Age was divided into two groups: 55-66 years and more than 66 years. Education was divided into three groups: more than high school (college graduate or professional school), high school, and less than high school (junior school, primary school, and illiteracy). Sex was divided into two groups: female and male. Follow-up for 3 months and 12 months showed that there were significant differences in age, education level, and sex among different cognitive groups (Table 3). In multivariable ordinal logistic regression analyses of the predictors of cognitive function changes, the MoCA score of CAA pattern patients with a follow-up of 3-12 months was associated with age (more than 66 years), education (less than high school), and female sex. In multivariable analyses of predictors of cognitive function at 12 months, the MoCA score at 12-month follow-up was related to age (more than 66 years) and education (less than high school) (Table 4).
Education (>high school): college graduate or professional school.
During the follow-up of 3 months, 30 of 286 (10.5%) patients with CAA pattern had poor outcomes of death or disability (modified Rankin Scale score, 3-6), 24 of 244 (9.8%) patients with CAA pattern had CMBs, and 12 of 93 (12.9%) patients with CAA pattern had cSS. Patients with were increased at risk of death or disability (adjusted relative risk [aRR 2.17; 95% CI, 0.30-15.92]). In a multivariable analysis, patients with cSS were at increased risk of bad outcomes (adjusted relative risk [aRR 2.01; 95% CI, 0.85-4.77]), especially the cSS count 1-2 (adjusted relative risk [aRR 2.07; 95% CI, 0.88-4.90]), cSS topography including strictly lobar (adjusted relative risk [aRR 3.68; 95% CI, 1.22-11.17]), and strictly deep (adjusted relative risk [aRR 2.19; 95% CI, 0.59-17.35]) (Table 5).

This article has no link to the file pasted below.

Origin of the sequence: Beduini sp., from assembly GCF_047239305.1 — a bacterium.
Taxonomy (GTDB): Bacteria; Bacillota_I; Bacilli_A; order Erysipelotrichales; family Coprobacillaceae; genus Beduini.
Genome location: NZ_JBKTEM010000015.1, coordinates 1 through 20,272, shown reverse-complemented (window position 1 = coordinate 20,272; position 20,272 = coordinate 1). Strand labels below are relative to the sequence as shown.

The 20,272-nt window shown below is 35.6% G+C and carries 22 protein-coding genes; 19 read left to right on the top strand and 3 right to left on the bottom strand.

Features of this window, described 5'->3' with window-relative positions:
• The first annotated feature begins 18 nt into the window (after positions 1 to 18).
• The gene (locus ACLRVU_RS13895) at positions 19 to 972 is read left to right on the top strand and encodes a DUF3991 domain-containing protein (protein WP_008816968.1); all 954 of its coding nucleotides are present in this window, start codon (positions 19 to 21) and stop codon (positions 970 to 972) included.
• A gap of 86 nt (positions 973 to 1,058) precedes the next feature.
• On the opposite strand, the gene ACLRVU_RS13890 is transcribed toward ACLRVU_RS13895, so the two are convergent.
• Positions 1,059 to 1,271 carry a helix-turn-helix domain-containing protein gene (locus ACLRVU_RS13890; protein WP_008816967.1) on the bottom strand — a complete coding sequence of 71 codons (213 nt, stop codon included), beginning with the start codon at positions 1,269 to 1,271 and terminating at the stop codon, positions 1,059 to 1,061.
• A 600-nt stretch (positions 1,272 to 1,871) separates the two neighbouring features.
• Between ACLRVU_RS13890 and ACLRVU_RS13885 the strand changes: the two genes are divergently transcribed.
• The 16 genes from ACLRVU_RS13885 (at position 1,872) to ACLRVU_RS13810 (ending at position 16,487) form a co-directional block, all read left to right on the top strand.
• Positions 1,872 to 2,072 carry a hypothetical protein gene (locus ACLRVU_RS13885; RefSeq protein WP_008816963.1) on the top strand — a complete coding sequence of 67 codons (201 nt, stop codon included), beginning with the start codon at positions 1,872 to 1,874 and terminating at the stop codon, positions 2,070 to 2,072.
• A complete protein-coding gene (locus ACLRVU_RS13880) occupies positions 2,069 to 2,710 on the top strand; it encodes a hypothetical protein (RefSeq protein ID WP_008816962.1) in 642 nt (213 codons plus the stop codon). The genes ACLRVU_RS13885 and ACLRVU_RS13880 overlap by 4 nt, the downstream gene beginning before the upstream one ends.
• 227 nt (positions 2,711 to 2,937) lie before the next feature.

Abbreviations: RR: relative risk; CMB: cerebral microbleed; cSS: cortical superficial siderosis. Multivariable analysis adjusted for age, HTN (history of hypertension), AF (history of atrial fibrillation), prior ischemic stroke, alcohol, glucose, 3 m MoCA, and Fazekas scale. aData were missing for 5 patients. bData were missing for 6 patients.
37 of 281 (13.2%) patients with CAA pattern had poor outcomes of death or disability at follow-up 12 months. The lack of association between CMBs and the outcomes of patients with CAA pattern was consistent with the present. In multivariable analyses of the outcomes followed up 12 months, the various of cSS consistent at 3 months, cSS topography mixed (adjusted relative risk [aRR 1.25; 95% CI, 0.42-3.73]) were also associated with death or disability (Table 6).
Abbreviations: RR: relative risk; CMB: cerebral microbleed; cSS: cortical superficial siderosis. Multivariable analysis adjusted for age, HTN (history of hypertension), AF (history of atrial fibrillation), prior ischemic stroke, alcohol, glucose, 3 m MoCA, and Fazekas scale. aData were missing for 10 patients. bData were missing for 11 patients.
In this study, we have identified clinical and neuroimaging risk factor association with probable/possible CAA in TIA or ischemic stroke on admission. The increased risk with following characteristics: older age, history of hypertension, AF and ischemic stroke, alcohol, glucose on admission, and lower MoCA score at 3 months. More studies have been reported that the vascular factors such as age and history of hypertension are associated with of CAA [5, 6, 16]. Our findings suggested that we should pay more attention to the history of ischemic stroke and others. Among the non-CAA patients, the proportion with hypertension was surprisingly low (62.7%). This may be explained that the non-CAA group with nonhypertensive ICHs is due to vascular malformations.